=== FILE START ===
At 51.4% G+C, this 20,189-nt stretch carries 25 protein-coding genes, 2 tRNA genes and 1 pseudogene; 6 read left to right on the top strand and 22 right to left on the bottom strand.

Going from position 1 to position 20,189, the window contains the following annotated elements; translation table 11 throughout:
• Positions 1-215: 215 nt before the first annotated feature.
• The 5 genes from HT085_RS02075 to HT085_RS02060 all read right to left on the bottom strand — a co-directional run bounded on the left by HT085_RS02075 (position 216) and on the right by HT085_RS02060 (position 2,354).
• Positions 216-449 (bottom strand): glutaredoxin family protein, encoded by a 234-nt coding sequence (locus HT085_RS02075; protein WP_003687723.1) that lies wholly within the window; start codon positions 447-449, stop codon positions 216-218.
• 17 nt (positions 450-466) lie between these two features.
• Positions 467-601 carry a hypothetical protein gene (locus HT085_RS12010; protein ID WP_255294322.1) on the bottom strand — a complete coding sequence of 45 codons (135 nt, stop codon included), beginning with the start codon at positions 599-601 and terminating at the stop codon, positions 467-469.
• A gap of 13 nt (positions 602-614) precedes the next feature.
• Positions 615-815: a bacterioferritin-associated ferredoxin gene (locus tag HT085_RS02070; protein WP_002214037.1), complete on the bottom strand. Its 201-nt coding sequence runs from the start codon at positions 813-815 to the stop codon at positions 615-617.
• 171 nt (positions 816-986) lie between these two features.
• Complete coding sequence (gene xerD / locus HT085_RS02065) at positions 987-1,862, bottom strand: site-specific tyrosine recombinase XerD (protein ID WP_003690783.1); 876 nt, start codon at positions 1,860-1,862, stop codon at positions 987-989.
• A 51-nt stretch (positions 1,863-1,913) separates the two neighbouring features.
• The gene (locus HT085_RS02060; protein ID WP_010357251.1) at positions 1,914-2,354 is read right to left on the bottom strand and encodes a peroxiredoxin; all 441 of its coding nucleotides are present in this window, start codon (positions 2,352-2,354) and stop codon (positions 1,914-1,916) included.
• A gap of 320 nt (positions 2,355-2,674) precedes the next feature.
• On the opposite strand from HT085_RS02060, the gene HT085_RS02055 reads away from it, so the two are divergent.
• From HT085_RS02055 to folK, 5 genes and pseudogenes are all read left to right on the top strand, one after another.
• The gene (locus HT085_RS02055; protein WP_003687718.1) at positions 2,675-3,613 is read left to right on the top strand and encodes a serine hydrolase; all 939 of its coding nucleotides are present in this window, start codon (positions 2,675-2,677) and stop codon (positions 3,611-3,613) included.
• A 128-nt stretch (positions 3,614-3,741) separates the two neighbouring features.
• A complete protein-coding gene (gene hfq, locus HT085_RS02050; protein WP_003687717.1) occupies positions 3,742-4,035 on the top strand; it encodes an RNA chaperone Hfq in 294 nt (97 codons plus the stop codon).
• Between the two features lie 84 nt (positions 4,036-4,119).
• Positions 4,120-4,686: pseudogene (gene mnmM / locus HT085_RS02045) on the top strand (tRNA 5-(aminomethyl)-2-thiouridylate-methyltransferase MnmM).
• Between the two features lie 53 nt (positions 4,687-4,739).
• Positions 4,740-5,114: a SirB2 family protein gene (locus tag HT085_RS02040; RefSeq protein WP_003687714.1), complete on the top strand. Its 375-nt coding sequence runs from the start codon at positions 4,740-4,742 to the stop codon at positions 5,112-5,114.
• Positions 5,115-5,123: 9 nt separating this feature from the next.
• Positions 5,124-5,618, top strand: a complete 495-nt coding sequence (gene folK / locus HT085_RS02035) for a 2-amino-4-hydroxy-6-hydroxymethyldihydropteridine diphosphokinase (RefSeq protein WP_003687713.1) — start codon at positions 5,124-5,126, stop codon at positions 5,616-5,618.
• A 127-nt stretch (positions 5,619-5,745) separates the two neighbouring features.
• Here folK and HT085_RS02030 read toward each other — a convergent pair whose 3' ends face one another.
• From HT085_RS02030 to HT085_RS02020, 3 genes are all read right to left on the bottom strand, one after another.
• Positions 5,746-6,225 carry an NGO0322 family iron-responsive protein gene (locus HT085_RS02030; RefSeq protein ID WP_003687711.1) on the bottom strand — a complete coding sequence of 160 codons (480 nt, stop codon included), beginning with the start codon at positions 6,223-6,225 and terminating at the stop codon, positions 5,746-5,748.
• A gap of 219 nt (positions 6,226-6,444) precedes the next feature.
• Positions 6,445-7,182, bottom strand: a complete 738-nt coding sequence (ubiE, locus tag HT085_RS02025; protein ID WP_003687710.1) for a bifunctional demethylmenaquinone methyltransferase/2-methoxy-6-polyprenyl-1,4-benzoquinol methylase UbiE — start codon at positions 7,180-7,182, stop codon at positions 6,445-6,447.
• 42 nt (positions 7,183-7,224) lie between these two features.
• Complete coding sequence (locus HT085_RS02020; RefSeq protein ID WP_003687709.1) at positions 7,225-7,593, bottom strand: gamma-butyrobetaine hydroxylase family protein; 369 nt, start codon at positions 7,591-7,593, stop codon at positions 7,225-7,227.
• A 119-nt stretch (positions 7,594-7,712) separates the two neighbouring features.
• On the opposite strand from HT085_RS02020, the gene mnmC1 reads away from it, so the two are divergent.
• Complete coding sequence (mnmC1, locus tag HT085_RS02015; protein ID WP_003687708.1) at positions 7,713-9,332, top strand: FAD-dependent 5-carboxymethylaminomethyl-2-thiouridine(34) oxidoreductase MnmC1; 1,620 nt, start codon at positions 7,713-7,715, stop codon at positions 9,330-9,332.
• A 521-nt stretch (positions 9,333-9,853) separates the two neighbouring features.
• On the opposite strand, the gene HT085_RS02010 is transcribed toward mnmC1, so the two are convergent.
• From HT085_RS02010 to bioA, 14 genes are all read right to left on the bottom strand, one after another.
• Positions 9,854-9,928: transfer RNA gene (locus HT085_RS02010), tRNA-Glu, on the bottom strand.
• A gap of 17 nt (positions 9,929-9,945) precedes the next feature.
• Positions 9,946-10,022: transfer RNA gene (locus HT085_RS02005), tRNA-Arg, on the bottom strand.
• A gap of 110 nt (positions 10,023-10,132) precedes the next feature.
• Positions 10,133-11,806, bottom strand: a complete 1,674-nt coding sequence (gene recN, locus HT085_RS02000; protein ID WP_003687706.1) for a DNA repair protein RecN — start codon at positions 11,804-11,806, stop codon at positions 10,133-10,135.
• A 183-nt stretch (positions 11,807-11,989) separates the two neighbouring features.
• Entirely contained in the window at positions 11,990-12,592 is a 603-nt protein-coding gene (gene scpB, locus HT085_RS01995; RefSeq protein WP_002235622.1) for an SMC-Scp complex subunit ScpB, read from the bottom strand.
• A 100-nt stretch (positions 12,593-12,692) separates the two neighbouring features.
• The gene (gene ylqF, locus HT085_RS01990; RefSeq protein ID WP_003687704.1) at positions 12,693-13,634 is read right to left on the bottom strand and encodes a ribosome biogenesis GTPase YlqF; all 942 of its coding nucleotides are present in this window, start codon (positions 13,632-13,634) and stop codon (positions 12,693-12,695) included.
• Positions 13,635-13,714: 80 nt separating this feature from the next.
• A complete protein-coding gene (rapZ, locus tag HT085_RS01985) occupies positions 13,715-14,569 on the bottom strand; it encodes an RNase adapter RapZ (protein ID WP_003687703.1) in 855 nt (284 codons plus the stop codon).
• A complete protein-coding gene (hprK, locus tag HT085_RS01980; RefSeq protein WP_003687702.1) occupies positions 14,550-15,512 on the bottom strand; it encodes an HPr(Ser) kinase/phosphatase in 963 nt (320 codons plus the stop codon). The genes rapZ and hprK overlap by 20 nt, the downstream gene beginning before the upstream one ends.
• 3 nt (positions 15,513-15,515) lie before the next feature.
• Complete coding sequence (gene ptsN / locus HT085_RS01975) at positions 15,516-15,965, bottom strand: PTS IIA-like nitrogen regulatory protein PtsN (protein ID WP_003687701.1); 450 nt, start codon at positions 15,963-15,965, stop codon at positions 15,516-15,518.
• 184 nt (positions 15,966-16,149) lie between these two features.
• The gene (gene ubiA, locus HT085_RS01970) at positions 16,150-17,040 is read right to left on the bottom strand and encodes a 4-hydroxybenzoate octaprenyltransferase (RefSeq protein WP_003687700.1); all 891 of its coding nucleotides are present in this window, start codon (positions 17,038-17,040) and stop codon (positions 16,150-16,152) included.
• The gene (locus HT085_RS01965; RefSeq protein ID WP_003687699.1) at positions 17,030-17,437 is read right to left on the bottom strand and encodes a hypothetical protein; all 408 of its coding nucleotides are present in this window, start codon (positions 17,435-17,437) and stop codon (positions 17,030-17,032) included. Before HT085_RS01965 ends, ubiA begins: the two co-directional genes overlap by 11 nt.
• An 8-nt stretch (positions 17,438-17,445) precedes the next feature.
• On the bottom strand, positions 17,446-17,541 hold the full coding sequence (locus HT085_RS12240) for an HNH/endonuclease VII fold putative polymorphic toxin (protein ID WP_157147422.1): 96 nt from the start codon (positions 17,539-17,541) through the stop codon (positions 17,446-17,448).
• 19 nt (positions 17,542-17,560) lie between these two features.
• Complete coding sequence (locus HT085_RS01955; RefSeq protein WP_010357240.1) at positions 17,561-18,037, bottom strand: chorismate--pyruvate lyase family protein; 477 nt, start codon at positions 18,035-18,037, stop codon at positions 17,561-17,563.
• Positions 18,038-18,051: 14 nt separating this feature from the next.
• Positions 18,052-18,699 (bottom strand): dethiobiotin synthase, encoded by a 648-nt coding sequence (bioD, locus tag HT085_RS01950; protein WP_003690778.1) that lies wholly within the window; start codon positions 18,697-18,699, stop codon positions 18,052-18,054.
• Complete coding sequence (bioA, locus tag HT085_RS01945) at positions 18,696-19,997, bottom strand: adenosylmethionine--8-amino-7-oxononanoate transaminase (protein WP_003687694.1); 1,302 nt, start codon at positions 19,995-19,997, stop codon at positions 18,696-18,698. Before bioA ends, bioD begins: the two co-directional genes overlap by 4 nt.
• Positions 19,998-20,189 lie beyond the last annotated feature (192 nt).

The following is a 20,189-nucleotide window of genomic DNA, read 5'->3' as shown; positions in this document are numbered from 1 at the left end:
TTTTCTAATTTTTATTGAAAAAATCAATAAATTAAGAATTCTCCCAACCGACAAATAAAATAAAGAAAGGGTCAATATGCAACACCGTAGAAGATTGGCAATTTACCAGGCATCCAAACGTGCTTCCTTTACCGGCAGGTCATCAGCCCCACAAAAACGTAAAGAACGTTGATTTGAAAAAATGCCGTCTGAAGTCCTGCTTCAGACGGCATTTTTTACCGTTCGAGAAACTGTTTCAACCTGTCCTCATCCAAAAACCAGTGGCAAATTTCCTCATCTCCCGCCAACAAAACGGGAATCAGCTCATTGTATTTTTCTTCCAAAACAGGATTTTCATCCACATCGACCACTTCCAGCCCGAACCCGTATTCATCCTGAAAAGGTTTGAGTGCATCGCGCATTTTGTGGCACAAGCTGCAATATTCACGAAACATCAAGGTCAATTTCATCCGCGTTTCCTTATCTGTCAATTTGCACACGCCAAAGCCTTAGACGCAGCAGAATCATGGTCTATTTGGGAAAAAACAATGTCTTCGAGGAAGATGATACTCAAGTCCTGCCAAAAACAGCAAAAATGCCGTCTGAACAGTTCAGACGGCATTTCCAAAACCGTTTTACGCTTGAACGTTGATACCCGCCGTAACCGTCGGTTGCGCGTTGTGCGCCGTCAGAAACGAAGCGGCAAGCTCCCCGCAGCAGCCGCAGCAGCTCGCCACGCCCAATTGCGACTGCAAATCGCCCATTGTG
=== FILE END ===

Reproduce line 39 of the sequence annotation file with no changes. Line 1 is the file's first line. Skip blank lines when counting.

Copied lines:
• From HT085_RS02010 to bioA, 14 genes are all read right to left on the bottom strand, one after another.